- Free trade is not the priority: instead, massive investment in manufacturing, increased productivity, local procurement in the interests of working people and ethical trade are key
- Immigration is not the problem: increased trade union membership and higher wages via public investment in the economy will prevent pay and conditions being undercut by imported cheaper labour
- Our rights are not dependent upon the EU, and neither were they given to us by it. They were won by struggle
- A radical rupture with the current model of capitalism in order to rebalance capital and labour in favour of the latter can only be achieved outside the EU, which is unreformable, and turning increasingly rightwards
These points seem incontestable on the left, yet nothing has riven the left apart quite so violently as the position we ought to take on the EU.
For some, the position taken on the EU can be seen from within the prism of the defeats of the left from the 1980s onwards. Fundamentally, if you don't think there's an alternative to capitalism, you'll end up thinking globalisation is internationalism.
That underpins the line of groups like Another Europe is Possible and even DiEM25, despite the number of people involved in the latter who see themselves as Marxists.
But the last 5 years in the UK saw the greatest challenge to at least the current model of capitalism, if not capitalism itself, since the turn to the neoliberal model in the 1980s. That is the ground in which this argument took place.
Why then, did the remain position gain such traction among the left? This isn’t the place for a reheating of every argument had in the last 4-5 years, nor for a critique of the People’s Vote campaign and the way it dragged some of the left rightwards, but some comments are needed.
It is hard to separate remain and reform arguments from the reformism which generates them. Having said that, the extent to which the dream of reforming the EU from within functions as a form of defeatism, rooted in a capitalist realism that beset sections of the left in the wake of the end of the Cold War, is remarkable.
Ever since the 1980s and the majority of the Labour Party’s acceptance of Jacques Delors’ vision of a ‘social Europe’ laid out at the 1988 TUC, the European question mostly sat dormant on the mainstream left, with the Labour Party and the trades unions becoming increasingly pro-EU and a section of the Tory right increasingly talking up leaving.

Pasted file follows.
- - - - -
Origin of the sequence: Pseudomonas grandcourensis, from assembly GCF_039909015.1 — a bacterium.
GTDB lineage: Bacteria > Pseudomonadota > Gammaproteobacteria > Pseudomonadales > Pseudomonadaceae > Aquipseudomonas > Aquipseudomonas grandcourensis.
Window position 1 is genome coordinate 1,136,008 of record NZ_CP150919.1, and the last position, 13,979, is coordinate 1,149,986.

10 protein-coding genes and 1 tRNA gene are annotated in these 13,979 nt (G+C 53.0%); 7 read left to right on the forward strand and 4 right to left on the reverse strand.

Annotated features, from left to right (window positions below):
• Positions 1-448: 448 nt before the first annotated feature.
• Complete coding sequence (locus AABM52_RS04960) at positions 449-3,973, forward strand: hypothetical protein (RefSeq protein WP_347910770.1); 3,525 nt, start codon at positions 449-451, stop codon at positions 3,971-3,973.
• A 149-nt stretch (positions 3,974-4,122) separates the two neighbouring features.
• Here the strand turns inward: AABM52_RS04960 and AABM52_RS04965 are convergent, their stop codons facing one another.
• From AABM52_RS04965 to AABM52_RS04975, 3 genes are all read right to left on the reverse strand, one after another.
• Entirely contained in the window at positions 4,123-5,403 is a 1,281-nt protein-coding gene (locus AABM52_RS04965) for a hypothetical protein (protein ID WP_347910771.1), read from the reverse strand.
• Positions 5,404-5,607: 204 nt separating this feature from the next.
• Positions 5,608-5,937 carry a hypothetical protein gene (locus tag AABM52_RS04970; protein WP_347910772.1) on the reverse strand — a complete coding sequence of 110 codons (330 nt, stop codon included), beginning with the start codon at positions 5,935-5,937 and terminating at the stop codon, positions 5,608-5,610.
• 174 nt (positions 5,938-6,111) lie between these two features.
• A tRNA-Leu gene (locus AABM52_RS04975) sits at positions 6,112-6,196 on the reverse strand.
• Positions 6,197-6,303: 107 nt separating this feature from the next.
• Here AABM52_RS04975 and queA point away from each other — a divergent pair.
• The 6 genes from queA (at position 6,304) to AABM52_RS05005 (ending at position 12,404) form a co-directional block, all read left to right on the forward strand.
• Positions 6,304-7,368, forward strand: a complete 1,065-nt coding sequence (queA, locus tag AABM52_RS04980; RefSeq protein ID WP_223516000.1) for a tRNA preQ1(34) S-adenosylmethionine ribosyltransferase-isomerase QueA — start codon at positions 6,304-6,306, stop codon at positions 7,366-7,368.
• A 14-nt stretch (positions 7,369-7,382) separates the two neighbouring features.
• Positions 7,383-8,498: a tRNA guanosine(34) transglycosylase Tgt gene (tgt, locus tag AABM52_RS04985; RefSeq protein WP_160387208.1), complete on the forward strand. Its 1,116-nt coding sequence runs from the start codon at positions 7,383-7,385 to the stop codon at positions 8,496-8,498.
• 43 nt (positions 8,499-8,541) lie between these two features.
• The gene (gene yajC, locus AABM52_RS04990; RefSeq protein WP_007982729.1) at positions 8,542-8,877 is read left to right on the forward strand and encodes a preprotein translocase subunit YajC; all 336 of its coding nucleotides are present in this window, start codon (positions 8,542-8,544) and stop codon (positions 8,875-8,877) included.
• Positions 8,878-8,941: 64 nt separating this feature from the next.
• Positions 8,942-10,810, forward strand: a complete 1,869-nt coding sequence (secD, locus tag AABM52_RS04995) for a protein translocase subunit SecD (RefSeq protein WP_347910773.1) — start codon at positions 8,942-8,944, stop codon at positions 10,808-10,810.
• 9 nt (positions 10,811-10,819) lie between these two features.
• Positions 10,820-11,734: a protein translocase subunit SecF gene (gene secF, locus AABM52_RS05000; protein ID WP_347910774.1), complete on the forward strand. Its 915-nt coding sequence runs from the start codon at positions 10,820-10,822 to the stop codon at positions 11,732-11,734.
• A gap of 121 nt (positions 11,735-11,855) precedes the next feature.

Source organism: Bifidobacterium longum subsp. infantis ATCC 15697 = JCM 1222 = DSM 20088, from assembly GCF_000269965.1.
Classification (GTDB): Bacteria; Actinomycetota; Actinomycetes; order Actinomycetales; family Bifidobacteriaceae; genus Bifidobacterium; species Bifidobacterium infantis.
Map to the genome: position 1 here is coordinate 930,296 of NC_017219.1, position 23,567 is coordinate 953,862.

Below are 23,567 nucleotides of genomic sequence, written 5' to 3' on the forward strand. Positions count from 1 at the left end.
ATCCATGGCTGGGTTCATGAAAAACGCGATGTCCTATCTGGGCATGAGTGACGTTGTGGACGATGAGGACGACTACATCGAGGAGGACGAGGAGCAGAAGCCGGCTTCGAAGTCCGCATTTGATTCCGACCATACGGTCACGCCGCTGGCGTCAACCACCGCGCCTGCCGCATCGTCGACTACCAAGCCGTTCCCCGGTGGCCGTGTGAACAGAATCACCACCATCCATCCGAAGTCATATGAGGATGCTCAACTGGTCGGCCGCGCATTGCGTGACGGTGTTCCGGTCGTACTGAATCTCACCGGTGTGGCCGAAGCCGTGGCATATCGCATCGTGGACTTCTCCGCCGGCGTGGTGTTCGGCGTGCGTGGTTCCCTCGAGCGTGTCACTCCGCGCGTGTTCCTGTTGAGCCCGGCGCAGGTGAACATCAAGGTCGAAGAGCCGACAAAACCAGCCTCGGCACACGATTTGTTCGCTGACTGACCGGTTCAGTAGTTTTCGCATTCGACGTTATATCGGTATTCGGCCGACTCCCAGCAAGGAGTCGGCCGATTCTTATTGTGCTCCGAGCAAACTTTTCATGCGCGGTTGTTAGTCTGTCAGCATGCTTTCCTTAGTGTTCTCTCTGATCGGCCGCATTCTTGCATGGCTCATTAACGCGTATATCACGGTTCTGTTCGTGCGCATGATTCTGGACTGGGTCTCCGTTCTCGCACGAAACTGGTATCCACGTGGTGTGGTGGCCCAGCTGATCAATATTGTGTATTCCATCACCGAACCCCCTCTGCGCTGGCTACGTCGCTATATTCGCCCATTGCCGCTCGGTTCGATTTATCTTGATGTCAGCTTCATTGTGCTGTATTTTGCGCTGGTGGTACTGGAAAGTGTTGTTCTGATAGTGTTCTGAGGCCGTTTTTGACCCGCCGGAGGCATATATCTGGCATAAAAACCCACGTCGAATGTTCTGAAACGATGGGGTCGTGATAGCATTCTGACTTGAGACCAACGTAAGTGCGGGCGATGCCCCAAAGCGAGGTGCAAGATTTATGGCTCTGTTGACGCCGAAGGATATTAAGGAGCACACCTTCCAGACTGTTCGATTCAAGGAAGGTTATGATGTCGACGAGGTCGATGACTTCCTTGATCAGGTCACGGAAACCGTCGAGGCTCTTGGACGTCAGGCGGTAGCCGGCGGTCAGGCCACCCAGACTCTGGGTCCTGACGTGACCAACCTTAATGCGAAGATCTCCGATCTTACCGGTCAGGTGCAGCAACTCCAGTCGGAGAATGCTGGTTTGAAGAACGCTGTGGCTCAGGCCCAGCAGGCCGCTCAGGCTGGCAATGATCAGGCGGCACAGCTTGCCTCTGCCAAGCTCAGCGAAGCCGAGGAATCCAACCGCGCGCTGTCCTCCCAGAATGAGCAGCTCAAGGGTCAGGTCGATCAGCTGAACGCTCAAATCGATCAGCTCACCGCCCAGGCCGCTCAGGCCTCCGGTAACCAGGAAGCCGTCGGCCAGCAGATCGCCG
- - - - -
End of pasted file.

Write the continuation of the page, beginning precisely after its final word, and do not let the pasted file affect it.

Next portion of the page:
Most people believed that it was the Tories’ problem: an internecine bun fight on the right.
But the EU of 2016 was a long a way from what Delors had laid out nearly 30 years earlier.
While there is no doubt that the UK had been in the vanguard of neoliberalism and the shrinking of social provision that has been taking place since the 1980s, the EU has been happily following suit, in so doing accelerating the continued shifting of power from labour to capital, after the relative gains made by labour during the post-war period.
The calling of the referendum meant a position had to be taken. Moreover, the result, which was the largest democratic exercise in the history of the UK, meant leave had to happen.
Furthermore, the balance of forces argument, in which sections of the left argued that our side didn’t have the numbers to make Brexit ours, didn’t take into account the resurgent left in Labour, and the extent to which the Corbyn project, particularly after the success of the 2017 General Election, had the capacity to shape the debate and argue for a People’s Brexit.
To say that it did not have that capacity is to succumb to liberal arguments that the leave vote was simply driven by nationalism and racism. It wasn’t. It was multi-faceted.
Labour’s failure to do so must be understood from within the prism of its other retreats, and its nature as a broad party with a number of different wings.
But no other retreat was so grievous.
We saw that in the 2019 General Election, in which Labour campaigned with a Brexit position that pleased no one, and in which 52 of the 60 seats it lost had voted leave in 2016, with 6 of the 8 remain seats being in Scotland, where Labour lost ground for a more complex set of reasons.
On the other hand, the 2017 General Election saw Corbyn’s Labour, standing on a People’s Brexit platform, add 3.5 million votes, in its biggest increase between elections since Attlee’s landslide in 1945.
And don’t forget this was in the context of the hollowing out of social democratic parties throughout Europe that had been rife since the start of the decade saw Pasok’s vote shrink from 43.9% in 2009 to 13.2% in May 2012, and finally onto 4.7% in 2015.
That shrinking of the centre has also seen the growth of various forms of right populism, much of which is anti-EU. This has been another reason why the failure of Corbynism has been such a set-back.
The right offered a rupture. Much of the left did not. And here we are.